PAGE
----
Building a chat service using Scala, Spray, MongoDB and Casbah

Post from August 28th, 2015

So, one day, I decided to make a chat, and why not?, it could be a REST service!

In terms of security, it’s not really secure, as it could be DDoS’ed really simply, but in terms of learning I thought it would be a really rich experience.

So the API would work like this:

I would have two paths:
- /getMessages
- /sendMessage

The first one would return to me a list of messages, each message would have an ID and the content. If an integer argument is passed we would return just only the message corresponding to that ID.

The second one would take an argument of a percent-encoded string, storing it in the database.

I based this message system on the 4chan message board. Users are “completely” anonymous and they would refer to each other using the message ID.

So, we define our first test:

"The REST api" should "return an empty list on GET when there are no messages" in {
Get("/getMessages") ~> avocadoRoute ~> check {
responseAs[String] should be("")

And now, we write the code to pass it:

package com.nickseagull.avocado
import spray.routing._
import spray.http._
import MediaTypes._
class AvocadoServiceActor extends Actor with AvocadoService {
def actorRefFactory = context
def receive = runRoute(avocadoRoute)
trait AvocadoService extends HttpService {
val avocadoRoute = {
get {
pathSingleSlash {
respondWithMediaType(`application/json`) {

Defining this service in a trait and not in the actor itself allows us to make our REST API more modular, and in case that our project grows, we would not have an enormous file containing all of our routes.

Now, we define our second test:

it should "be able to POST a message" in {
Post("/sendMessage/message") ~> sealRoute(avocadoRoute) ~> check {
responseAs[String] should be("Message sent successfully")

And we write the code for it:

trait AvocadoService extends HttpService {
val avocadoRoute = {
path("getMessages") {
get {
respondWithMediaType(`application/json`) {
} ~
path("sendMessage" / Segment) { message =>
post {
complete("Message sent successfully")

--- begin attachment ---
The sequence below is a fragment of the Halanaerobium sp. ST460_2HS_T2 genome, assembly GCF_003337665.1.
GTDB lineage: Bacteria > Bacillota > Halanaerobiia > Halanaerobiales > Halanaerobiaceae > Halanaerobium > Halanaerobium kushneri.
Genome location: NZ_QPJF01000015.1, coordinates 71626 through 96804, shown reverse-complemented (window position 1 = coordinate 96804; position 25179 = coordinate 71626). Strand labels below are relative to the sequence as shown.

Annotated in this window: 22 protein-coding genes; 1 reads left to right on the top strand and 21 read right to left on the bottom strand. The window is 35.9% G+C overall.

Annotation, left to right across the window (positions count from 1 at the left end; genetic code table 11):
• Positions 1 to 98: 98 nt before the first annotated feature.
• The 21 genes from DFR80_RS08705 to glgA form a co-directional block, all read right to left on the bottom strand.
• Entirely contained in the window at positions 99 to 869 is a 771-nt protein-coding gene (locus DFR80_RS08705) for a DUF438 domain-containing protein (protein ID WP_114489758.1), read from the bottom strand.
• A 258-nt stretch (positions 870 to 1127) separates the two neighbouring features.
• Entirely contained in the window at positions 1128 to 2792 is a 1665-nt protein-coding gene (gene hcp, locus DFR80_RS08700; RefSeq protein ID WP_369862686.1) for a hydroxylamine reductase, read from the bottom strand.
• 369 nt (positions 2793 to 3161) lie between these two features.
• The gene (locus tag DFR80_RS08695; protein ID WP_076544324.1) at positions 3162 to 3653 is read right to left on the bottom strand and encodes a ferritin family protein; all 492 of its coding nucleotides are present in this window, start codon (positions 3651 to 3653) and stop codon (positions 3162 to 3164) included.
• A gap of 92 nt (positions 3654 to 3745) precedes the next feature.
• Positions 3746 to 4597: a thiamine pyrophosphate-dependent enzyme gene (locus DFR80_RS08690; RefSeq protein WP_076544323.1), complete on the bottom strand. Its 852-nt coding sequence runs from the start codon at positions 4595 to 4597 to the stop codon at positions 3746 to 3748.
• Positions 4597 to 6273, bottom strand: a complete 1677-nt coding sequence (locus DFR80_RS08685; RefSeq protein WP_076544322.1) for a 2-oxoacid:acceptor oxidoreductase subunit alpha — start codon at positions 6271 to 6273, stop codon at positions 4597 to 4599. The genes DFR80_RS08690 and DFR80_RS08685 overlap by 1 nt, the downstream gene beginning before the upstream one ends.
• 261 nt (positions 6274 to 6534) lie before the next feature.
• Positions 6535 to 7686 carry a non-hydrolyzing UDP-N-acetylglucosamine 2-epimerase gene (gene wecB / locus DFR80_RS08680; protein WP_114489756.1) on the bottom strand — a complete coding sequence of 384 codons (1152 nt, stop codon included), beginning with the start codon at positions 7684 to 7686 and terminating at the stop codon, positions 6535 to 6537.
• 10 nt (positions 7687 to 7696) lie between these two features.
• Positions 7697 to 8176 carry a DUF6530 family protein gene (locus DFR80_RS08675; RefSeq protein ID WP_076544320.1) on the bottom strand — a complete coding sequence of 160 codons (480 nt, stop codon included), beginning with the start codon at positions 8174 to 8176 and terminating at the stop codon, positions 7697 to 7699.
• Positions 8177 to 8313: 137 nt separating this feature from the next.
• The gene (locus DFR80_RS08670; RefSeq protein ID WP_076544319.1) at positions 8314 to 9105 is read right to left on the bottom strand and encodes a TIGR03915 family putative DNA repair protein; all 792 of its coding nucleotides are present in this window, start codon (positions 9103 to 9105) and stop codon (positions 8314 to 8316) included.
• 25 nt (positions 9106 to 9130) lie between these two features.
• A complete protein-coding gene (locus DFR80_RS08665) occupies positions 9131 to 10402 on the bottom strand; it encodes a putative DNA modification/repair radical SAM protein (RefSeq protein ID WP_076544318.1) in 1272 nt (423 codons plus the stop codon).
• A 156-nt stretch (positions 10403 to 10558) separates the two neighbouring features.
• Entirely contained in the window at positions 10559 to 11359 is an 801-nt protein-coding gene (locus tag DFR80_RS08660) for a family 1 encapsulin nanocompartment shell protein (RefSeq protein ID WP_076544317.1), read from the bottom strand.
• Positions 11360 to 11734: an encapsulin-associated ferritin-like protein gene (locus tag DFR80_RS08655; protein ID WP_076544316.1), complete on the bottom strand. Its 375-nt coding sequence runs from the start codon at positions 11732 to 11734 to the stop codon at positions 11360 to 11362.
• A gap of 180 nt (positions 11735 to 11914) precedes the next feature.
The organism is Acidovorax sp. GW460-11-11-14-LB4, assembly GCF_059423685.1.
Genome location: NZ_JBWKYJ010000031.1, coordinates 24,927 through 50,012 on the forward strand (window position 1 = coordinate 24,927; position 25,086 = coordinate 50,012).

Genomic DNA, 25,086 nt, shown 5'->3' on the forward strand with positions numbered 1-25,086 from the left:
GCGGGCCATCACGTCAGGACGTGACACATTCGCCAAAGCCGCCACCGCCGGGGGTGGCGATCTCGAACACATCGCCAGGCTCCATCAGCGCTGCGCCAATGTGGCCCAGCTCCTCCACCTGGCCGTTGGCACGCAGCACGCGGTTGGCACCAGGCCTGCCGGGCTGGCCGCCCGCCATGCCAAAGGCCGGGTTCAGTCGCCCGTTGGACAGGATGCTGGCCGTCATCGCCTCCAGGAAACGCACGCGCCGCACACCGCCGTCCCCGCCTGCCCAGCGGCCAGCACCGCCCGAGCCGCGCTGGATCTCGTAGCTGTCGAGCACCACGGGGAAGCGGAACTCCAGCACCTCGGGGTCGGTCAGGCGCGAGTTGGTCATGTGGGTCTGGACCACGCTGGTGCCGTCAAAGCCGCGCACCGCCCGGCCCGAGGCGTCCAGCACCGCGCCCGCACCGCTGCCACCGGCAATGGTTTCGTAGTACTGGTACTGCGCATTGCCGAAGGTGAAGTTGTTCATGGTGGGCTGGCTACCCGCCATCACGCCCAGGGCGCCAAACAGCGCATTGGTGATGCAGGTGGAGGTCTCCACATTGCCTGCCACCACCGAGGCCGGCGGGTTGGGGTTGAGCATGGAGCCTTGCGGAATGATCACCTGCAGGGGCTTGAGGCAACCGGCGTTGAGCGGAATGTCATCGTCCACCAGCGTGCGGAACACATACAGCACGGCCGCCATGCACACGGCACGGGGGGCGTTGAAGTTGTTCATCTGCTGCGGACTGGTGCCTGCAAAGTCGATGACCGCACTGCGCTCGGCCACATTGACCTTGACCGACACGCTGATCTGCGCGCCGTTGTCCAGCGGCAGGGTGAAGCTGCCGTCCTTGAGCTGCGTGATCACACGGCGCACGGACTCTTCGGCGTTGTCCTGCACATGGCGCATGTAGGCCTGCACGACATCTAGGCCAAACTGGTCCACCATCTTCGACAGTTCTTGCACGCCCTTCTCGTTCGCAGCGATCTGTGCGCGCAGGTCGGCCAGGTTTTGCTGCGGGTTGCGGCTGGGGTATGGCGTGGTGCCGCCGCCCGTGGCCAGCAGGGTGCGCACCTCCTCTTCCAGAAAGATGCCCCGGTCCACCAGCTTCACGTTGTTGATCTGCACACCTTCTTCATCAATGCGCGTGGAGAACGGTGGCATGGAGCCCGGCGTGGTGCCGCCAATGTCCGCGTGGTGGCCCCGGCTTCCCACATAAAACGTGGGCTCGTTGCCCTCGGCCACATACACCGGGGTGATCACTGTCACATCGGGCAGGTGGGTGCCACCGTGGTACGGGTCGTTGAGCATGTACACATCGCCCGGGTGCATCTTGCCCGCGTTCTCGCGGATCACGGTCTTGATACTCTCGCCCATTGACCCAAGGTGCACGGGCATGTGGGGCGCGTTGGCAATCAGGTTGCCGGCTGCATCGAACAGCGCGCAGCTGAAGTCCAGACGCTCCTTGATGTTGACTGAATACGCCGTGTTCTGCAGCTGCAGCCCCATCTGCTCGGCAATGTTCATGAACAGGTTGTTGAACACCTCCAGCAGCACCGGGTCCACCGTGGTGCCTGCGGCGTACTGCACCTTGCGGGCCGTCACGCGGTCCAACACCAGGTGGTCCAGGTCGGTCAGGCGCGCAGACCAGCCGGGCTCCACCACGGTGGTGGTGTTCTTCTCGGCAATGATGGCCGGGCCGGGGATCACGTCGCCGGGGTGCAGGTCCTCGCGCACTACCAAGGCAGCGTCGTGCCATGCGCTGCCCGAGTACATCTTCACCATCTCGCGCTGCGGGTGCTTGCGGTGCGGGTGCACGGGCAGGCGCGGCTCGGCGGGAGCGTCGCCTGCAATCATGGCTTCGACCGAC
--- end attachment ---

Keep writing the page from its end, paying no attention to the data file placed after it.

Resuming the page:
As we can see, Spray has a really straightforward API, and for the sake of brevity, we will not write all of our code in this post, but only the important part.

Now we need our database set-up.
I made a singleton just for being quicker, but the correct way should be doing it with some monads to encapsulate side-effects.

So, we connect to our database, and to the collection “messages”:

val messages = MongoClient("localhost", 27017)("avocado")("messages")

Casbah provides some really nice way to connect to it.

We define a method to get all our messages:

def getMessages:List[Message] = messages.find().map(buildMessage).toList

Ahhh, one liners, how I love you :)

But, what is buildMessage?

def buildMessage(x: DBObject): Message = Message(getId(x), getContent(x))
def getId(x: DBObject): Int = x.getAs[Int]("_id").getOrElse(-1)
def getContent(x: DBObject): Int = x.getAs[String]("content").getOrElse("")

Of course all of them are private, we don’t want anyone to use these.

To get just one message we could write this:

def getMessageById(id: Long): Message =
findOne(MongoDBObject("_id" -> id)).
getOrElse(MongoDBObject("_id" -> -1,"content" -> "Message not found"))

To send a message I succumbed to mutability (OH NO!). In my defense I want to say that I did it because I didn’t want to mess with monads in Scala as I did not have previous experience using them in this language. And, before you say it, no, passing the DB connection from one function to another was not an option.

So I added a var (dang, it hurts me more than it hurts you) to count the number of messages.

var messageCount = 0; // THIS IS EVIL!!!

And I added a sendMessage method:

def sendMessage(m: String) = {
private def unsafeInsertMessage(m: String) {
val message = MongoDBObject(
"_id" -> messageCount,
"content" -> m
messageCount+=1 // More evil

Oh, and of course, a clear method to erase all of the messages.

def clear {
messageCount = 0

After this we just need to write some more tests and finish our REST API.

You can see the “finished” project on my GitHub. (I say “finished” because I need to “exorcise” all of that evil mutability from the code and add some monads someday).

Thanks for reading!

One clap, two clap, three clap, forty?

By clapping more or less, you can signal to us which stories really stand out.